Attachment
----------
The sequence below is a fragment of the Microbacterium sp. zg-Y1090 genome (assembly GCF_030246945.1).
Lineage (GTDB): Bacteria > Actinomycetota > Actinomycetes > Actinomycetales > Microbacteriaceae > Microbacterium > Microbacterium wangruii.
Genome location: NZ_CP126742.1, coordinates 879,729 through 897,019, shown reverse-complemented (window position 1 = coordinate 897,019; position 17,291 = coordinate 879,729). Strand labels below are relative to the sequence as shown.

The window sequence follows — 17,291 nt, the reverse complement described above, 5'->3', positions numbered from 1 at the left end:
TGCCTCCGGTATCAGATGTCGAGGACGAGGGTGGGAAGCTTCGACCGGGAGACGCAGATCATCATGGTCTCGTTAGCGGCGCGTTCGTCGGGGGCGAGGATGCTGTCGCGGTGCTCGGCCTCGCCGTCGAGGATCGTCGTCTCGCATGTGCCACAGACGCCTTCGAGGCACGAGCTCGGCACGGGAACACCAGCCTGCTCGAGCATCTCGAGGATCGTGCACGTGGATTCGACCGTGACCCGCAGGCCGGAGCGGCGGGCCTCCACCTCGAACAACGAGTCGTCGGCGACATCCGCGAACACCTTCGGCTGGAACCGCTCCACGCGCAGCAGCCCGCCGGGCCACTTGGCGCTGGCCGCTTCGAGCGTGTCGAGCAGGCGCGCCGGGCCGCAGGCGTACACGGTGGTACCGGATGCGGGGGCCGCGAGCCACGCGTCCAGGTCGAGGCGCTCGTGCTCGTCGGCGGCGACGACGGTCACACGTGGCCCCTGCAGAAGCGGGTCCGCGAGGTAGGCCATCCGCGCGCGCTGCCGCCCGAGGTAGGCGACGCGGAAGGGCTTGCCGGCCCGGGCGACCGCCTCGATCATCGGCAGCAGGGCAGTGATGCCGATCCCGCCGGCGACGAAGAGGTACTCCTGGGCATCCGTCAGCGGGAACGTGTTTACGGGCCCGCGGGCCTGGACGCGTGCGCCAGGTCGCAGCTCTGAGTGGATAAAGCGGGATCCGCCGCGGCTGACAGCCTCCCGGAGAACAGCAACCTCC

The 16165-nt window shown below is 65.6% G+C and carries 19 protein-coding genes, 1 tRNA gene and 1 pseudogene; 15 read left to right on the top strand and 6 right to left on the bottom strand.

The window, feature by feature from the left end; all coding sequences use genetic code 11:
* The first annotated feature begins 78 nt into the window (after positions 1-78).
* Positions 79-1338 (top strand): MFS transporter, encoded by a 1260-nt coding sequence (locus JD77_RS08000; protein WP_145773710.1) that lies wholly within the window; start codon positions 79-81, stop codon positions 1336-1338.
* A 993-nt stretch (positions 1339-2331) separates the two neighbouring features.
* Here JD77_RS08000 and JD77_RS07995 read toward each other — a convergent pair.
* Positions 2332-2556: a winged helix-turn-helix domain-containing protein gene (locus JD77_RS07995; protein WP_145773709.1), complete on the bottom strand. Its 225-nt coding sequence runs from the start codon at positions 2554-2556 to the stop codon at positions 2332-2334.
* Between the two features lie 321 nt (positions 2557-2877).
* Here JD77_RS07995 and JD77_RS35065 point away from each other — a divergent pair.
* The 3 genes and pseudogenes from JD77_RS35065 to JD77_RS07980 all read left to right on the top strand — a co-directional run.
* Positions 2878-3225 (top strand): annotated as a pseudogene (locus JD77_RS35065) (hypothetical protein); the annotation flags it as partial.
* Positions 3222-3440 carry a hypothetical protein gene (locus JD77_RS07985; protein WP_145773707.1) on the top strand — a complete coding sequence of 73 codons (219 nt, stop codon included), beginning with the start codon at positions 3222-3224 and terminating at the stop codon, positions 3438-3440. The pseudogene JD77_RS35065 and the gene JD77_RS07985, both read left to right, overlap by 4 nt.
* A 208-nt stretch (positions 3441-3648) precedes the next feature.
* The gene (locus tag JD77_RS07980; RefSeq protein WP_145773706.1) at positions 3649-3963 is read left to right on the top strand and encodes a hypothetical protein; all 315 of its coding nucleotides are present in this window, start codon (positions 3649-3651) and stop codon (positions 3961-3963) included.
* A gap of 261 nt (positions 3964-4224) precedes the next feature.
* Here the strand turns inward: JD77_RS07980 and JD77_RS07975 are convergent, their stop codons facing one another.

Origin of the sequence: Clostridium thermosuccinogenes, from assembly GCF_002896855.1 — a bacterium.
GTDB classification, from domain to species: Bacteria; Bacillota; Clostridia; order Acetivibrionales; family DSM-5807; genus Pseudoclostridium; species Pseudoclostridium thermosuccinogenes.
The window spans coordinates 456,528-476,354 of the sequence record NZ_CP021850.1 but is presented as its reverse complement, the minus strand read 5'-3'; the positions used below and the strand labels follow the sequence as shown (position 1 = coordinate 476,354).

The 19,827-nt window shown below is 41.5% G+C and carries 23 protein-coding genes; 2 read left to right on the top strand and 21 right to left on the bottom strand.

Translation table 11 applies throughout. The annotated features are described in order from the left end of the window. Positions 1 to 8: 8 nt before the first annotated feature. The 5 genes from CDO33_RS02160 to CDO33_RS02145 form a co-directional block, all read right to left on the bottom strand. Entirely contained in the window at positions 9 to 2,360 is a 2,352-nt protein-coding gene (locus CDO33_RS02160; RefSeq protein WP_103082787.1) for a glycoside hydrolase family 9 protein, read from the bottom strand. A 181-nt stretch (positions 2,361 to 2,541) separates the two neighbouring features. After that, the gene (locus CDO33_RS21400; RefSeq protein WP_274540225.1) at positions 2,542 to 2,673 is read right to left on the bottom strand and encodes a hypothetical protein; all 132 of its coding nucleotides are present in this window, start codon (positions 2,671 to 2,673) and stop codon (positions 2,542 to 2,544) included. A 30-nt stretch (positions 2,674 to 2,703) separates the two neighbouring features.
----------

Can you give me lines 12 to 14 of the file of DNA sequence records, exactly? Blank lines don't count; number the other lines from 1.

* Positions 2332-2556: a winged helix-turn-helix domain-containing protein gene (locus JD77_RS07995; protein WP_145773709.1), complete on the bottom strand. Its 225-nt coding sequence runs from the start codon at positions 2554-2556 to the stop codon at positions 2332-2334.
* Between the two features lie 321 nt (positions 2557-2877).
* Here JD77_RS07995 and JD77_RS35065 point away from each other — a divergent pair.